The brand name of Thomas A. Edison, Inc.’s (Thomas Edison’s) talking machines.


The brand name of Columbia Graphophone Company’s (Alexander Graham Bell’s) talking machines.  The Graphophone was aimed at the home entertainment market.


The brand name of Victor Talking Machine Company’s (Emile Berliner’s) talking machines.  Gramophones did not play cylinder records, only discs.  While Phonographs and Graphophones could also record sound, Gramophones could not.

  •  HORN

Early machines came with listening tubes rather than horns.  Horns were often sold as optional accessories.  Early horns were conical, evolving to elaborate petal shapes.  They were made of wood, brass, aluminum, glass, even papier mache’.  After-market companies also manufactured horns and other equipment.

In general, a larger horn made a record sound better.  As horns became bigger, they were supported by a floor crane or a self-supporting crane balanced by a foot that clipped under the front of the case.  Often quite beautiful, horns still took up a large amount of space in a crowded parlor, prompting design of the “interior horn”.


“When the steel needle…or jewel stylus…glides over grooves of a disc or cylinder record, the needle/stylus is vibrated. The needle/stylus is attached to a diaphragm – much like the head of a drum. The diaphragm, now vibrating in sympathy with the needle/stylus, produces sound. But at this point the sound is thin and “tinny.” If the sound waves are allowed to travel into a horn (sometimes through a hollow tone arm; other times directly into the horn), the sound is directed and allowed to expand its frequency range – especially in the lower end – and also in volume (think of a cheerleader’s megaphone) [Antique Phonograph Society Web site].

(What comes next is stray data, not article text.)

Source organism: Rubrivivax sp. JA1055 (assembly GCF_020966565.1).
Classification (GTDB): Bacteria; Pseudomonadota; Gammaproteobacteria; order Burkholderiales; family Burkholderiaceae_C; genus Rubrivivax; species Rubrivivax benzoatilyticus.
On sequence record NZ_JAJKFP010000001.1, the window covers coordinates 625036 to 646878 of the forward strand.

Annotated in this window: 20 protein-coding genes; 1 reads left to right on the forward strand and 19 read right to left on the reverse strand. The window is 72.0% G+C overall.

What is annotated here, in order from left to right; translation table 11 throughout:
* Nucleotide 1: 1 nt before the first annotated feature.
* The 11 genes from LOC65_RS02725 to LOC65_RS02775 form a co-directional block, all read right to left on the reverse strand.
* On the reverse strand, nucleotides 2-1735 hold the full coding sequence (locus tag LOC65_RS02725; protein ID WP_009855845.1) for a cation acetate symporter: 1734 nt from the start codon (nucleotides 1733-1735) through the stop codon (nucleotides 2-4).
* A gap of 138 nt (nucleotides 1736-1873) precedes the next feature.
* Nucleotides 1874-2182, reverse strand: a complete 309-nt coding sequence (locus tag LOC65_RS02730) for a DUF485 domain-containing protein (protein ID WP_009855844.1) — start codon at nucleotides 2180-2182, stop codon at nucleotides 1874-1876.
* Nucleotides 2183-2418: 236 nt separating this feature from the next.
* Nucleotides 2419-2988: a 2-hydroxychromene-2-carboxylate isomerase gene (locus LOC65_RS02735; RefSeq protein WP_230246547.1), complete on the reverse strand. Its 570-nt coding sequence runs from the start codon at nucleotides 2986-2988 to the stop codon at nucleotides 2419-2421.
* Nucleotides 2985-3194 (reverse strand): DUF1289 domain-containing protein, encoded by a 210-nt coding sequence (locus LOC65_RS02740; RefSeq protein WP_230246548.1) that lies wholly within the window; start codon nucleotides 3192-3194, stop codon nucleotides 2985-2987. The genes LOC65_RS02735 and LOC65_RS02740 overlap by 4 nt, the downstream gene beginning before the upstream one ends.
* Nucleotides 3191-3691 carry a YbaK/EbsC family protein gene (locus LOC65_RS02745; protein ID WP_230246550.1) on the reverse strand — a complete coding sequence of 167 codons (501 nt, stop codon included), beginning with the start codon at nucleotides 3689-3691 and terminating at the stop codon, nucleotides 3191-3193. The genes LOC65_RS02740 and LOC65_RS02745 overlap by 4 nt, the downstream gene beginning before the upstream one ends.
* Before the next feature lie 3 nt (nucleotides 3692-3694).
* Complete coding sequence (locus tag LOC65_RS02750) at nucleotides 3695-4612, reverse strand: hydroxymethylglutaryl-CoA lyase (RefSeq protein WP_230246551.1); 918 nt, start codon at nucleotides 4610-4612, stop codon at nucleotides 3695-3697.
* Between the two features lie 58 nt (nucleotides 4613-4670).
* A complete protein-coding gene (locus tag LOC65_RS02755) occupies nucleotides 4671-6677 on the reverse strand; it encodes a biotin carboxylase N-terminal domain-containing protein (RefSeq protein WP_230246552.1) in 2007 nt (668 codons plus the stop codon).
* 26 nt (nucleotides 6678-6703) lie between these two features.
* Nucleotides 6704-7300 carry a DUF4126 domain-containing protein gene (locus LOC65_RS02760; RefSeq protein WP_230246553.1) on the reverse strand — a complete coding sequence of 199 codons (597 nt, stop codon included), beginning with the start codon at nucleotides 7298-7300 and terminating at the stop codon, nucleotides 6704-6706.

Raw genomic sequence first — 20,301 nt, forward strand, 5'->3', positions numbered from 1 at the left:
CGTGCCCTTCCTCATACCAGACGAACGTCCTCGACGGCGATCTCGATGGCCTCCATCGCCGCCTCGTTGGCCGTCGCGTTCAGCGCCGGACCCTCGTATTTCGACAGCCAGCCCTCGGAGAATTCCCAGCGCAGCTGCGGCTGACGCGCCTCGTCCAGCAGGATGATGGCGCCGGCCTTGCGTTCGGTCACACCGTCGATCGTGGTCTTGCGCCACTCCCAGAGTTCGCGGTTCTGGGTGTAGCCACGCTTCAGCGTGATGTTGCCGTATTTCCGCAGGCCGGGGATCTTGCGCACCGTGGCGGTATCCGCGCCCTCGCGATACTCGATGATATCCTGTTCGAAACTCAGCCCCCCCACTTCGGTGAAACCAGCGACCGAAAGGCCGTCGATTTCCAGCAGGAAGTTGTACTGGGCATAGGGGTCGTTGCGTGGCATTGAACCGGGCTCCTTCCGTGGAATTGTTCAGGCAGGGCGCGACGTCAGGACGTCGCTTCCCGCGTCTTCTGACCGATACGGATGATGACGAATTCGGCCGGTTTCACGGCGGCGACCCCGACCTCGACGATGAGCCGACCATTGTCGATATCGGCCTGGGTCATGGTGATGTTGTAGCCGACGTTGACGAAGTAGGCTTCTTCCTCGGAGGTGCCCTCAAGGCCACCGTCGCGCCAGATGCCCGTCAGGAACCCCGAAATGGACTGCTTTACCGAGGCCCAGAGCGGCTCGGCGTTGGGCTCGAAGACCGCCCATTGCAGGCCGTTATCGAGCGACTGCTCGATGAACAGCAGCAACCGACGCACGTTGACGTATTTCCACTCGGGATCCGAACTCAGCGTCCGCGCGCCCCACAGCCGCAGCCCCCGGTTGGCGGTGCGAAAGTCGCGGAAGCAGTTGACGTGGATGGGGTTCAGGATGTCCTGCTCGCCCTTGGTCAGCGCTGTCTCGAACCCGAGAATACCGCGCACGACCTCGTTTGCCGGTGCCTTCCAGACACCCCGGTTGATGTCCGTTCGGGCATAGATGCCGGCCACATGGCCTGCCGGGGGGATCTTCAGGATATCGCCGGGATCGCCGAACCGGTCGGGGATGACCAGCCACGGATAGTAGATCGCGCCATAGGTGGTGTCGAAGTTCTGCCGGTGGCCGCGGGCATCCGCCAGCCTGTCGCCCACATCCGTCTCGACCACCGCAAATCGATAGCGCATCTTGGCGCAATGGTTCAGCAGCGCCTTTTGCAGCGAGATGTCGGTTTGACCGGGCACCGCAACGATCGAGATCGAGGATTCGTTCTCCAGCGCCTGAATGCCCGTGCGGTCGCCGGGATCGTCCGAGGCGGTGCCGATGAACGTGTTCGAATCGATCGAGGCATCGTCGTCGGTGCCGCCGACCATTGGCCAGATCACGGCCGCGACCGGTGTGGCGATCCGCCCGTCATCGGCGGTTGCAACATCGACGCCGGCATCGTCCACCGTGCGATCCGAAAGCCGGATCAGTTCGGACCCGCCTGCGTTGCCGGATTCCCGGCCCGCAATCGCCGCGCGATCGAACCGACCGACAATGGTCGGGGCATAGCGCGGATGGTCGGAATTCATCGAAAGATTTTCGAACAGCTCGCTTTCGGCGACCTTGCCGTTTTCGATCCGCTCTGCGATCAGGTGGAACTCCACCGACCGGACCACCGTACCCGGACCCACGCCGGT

The suffix “ola” indicated that the machine had an interior horn (hidden inside the cabinet, instead of protruding into the parlor where someone could bump into it).  Sound came out through louvered doors (a.k.a. tone control leaves), which also provided some volume control.  The Victrola was made by Victor, the Amberola by Edison, the Grafonola by Columbia.  In 1906, the first internal horn machines became widely available, and by 1912 these were outselling the external horn models.

To be continued...